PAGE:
How NOT to Be a New Exhibitor

Ann Segrest once posted on the CFA List a very clear-eyed and ‘to the point’ observation on non-productive attitudes and behaviors of new (and often experienced) exhibitors. The following text has been somewhat altered for syntax and used with Ann’s permission.

I, too, have observed that sometimes newbies don’t get the respect that they (and/or their very fine cat) might deserve. I’ve come up with a few reasons this might happen. This is not a comprehensive list. NOT ALL newbies are unsuccessful. NOT ALL oldies get all the finals.

So let’s just approach this with an open mind and you can all see if you see yourself in one or more of these scenarios. NOTE: I am using the word “newbie” to include new exhibitors, new breeders, wannabe either of those, and maybe some spectators. Remember that some newbies have been in the cat fancy for decades, but are still repeating that experience without learning anything new.

1. Asks a lot of questions, and ignores the answers. Then asks the same questions again, having not listened to the answers the first three (thirty, three hundred) times. This happens from the time the newbie thinks about getting a cat to the time the newbie either figures it out or leaves the cat fancy in a huff, trailing invectives all the way.

2. After 3 cat shows, whether the cat is successful or not, has become an EXPERT on either that breed or all breeds of cats. Becomes the unwelcome mentor (or cheerleader) of everyone in that benching area.

3. Draws attention to self and self’s cat in the judging ring: waving toy, discussing cat in carrying voice, making a production of putting cat into judging cage and taking it out. This, of course, is not limited to newbies.

4. Believes that criticizing the competition, particularly in breed, particularly in front row of judging ring, is not only OK, but will enhance the judge’s awareness and admiration of one’s entry.

5. Uses negative body language when one’s cat doesn’t get final, BOB, or Best CH. Directs that unhappiness at the cat all the way back to the benching area, which is observed by the judges, other exhibitors, and spectators.

6. Hangs around experienced, successful (and very busy) breeder-exhibitor in the mis-guided belief that if one stands next to glory, glory will come on down! Cannot figure out why this close association does not result in more finals.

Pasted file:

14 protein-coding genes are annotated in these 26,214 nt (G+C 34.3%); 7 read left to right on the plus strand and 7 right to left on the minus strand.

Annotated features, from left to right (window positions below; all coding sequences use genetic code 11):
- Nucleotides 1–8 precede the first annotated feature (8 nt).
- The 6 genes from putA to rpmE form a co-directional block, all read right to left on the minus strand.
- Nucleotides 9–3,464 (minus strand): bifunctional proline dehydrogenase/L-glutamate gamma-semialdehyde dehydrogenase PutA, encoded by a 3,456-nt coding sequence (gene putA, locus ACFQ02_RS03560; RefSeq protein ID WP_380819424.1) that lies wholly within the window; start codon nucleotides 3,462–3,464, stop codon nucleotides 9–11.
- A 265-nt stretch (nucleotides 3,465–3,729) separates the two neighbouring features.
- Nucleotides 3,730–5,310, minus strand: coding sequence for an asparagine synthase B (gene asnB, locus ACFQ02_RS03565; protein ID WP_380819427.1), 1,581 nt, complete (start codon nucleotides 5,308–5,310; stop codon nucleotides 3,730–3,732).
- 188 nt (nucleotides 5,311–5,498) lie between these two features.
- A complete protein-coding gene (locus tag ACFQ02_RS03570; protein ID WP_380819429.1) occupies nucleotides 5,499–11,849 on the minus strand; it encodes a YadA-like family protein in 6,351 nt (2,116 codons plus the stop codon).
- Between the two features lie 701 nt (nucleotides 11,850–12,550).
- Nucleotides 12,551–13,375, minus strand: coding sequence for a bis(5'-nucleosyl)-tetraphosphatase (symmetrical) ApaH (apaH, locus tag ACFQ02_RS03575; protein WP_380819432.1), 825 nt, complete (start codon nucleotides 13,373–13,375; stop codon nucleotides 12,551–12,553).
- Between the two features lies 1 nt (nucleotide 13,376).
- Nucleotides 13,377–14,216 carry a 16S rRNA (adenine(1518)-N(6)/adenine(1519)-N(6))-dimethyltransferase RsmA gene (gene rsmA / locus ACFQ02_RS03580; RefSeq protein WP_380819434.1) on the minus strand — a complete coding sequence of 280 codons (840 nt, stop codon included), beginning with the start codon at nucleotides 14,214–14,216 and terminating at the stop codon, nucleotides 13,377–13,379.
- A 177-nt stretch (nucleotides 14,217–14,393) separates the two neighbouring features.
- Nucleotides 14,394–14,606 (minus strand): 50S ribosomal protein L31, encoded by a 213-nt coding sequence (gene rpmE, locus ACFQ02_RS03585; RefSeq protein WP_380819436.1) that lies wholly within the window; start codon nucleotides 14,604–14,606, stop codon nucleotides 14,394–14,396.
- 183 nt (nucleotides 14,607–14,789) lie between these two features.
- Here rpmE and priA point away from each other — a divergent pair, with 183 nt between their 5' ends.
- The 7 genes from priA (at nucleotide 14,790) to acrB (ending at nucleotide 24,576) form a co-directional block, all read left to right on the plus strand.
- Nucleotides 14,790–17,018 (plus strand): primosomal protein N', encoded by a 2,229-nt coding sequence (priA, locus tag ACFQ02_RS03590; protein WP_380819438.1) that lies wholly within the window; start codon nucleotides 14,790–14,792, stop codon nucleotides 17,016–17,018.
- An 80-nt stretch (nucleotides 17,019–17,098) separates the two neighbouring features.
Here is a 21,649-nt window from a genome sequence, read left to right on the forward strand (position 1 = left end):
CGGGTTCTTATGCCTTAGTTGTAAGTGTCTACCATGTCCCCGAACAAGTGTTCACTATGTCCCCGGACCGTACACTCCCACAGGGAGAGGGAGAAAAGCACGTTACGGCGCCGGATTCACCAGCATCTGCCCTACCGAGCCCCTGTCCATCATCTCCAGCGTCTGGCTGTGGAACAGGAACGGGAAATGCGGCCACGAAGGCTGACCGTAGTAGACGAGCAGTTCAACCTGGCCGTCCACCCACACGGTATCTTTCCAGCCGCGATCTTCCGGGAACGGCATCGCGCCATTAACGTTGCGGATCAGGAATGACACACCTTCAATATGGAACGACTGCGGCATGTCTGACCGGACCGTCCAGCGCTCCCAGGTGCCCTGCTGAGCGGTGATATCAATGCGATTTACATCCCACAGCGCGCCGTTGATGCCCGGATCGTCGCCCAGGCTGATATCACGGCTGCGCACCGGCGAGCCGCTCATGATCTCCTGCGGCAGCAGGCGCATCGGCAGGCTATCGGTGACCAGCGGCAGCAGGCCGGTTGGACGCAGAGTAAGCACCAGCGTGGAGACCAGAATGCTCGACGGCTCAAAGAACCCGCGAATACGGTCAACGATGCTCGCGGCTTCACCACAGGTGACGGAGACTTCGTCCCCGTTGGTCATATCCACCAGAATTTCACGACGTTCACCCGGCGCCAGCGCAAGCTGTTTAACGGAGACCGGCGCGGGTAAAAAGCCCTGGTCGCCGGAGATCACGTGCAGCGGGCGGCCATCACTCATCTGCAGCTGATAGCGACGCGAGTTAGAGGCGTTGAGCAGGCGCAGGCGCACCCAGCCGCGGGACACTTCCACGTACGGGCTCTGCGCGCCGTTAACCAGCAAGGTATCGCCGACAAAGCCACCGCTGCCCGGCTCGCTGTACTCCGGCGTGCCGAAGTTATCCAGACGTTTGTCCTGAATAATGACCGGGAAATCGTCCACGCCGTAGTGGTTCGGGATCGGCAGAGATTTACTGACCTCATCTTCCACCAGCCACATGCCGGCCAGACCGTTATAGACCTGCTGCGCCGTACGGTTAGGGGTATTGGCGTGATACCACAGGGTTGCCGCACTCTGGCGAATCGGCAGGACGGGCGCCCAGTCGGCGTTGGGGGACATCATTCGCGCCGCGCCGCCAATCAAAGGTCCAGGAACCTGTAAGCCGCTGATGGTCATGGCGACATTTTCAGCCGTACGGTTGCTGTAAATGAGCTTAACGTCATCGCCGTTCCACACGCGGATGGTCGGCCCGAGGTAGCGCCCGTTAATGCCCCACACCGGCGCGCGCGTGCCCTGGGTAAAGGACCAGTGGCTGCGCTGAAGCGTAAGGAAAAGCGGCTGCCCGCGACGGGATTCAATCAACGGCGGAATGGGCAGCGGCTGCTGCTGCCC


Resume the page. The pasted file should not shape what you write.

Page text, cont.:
7. Tries EVERY (and I mean EVERY) bathing formula and suggestion solicited and given — sometimes (often) in combination — and then cannot understand when cat’s coat is dry, oily, clumping, falling out, or full of static. Blame is assigned elsewhere for this problem. Oh, yes. Some of these bathing experiments happen for the first time on the night before the show.

8. Speaking of assigning blame….Blames everyone else when the cat or  kitten is not behaving well at the show, having not show-trained the cat at all. Blames the judges for not picking their cat, having not handled the competition and knowing nothing about the physical condition, physical structure, or temperament of any of the competing cats.

I could go on, and I’m sure I missed a lot of ways that newbies shoot themselves in the foot rather than go to the effort to quietly learn about their cat, their cat’s breed, and the cat fancy.

It isn’t about paying dues. It isn’t about paying a lot of money for a cat with a particular cattery name on the front. It isn’t about knowing that your cat is a really good example. It isn’t about being seen with a certain group. It isn’t about impeccable grooming, if the underlying cat is not properly constructed.

Some of it is about etiquette, which is sometimes overlooked when we bring a new person into the fancy. I was so very lucky when I started. I had breed mentors (Dennis Ganoe and Judy Buckle-Ganoe), who taught me how to show my Korat. They introduced me to the other Korat breeders. They encouraged me and set a good example of show hall conduct. I learned how to campaign a cat that year, because the first kitten from my own breeding became a Breed Winner and I had to campaign her in our region for CFA BOB Korat.

After absorbing and using the skills that Dennis & Judy taught me, I began traveling with non-Korat breeders. From them, I learned about other breeds, more aspects of show hall conduct, traveling to cat shows, and how much fun a vanload of human beings can have on roadtrips!

I found that, even if your own cat doesn’t get a lot of awards, when your friends’ cats do, you can still have a lot of fun. I found that showing a rare or minority breed can be frustrating, as well as rewarding. I found that if you have a good cat, the CFA Show Standards can be your best friend, even if you have the only cat of that breed in the region on a given weekend.

The bottom line here is that if you do everything right — good cat, well-groomed, well-nourished, well-behaved, and well-presented — you still cannot be guaranteed to get what you want. As long as our cats are judged by others than ourselves, we are subject to another person’s OPINION about our cat on a given day at a given venue.